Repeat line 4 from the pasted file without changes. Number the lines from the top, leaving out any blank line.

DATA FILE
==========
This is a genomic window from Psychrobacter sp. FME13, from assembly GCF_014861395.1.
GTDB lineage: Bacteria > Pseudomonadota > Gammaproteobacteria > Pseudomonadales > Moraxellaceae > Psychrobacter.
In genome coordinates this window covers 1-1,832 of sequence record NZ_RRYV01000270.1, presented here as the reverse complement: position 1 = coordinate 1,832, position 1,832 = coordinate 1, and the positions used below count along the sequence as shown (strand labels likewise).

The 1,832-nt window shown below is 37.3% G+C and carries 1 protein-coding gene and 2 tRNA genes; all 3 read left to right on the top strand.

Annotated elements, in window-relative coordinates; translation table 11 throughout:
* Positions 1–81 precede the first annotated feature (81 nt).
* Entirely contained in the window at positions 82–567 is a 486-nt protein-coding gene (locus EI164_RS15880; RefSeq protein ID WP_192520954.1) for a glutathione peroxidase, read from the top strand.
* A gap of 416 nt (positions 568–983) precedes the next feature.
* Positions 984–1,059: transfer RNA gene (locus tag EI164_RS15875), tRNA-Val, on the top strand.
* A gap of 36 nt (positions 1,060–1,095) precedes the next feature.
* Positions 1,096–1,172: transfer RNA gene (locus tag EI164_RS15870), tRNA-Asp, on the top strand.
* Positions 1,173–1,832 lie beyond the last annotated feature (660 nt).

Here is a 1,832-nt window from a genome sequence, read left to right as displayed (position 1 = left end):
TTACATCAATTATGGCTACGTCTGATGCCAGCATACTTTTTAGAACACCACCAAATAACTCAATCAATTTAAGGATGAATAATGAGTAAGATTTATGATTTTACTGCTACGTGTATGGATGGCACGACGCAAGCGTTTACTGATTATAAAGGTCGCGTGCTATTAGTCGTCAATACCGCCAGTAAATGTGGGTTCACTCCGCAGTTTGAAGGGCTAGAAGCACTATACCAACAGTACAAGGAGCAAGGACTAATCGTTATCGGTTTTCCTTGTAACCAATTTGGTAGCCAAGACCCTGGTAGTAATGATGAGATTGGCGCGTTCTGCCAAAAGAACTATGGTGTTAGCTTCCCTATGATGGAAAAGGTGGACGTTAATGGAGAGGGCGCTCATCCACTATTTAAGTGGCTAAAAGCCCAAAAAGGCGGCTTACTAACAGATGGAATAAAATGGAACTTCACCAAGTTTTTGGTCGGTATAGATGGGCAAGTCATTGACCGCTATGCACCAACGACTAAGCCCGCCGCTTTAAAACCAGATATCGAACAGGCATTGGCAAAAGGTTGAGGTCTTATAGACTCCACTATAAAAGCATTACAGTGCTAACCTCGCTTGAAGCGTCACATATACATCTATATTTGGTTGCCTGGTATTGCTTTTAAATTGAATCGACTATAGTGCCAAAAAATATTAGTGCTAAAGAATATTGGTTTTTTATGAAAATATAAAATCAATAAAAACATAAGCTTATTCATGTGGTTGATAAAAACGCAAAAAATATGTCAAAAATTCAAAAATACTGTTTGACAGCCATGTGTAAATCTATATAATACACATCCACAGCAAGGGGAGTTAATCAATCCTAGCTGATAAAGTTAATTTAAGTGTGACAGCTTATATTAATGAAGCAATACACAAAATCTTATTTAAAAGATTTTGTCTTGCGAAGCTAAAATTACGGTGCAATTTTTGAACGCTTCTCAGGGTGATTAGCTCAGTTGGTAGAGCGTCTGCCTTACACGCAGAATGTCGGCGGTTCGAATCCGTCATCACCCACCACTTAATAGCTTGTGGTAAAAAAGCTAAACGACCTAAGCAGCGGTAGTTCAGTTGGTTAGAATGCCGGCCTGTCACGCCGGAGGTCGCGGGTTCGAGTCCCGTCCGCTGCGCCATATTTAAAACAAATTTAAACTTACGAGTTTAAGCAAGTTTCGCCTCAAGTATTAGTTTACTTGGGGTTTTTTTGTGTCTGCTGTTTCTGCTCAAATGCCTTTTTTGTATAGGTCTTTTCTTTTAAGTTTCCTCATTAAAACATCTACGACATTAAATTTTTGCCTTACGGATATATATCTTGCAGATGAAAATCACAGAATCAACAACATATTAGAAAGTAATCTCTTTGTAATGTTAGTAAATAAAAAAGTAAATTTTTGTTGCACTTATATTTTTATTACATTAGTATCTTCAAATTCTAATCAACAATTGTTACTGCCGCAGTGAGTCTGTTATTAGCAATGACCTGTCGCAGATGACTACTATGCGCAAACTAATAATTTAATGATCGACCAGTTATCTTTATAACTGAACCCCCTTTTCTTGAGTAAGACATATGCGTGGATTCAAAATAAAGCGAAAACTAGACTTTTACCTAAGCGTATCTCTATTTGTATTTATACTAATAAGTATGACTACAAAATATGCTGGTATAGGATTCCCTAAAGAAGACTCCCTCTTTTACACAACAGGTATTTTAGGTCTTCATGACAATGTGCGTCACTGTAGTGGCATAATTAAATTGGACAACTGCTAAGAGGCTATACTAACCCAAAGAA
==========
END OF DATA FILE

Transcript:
The 1,832-nt window shown below is 37.3% G+C and carries 1 protein-coding gene and 2 tRNA genes; all 3 read left to right on the top strand.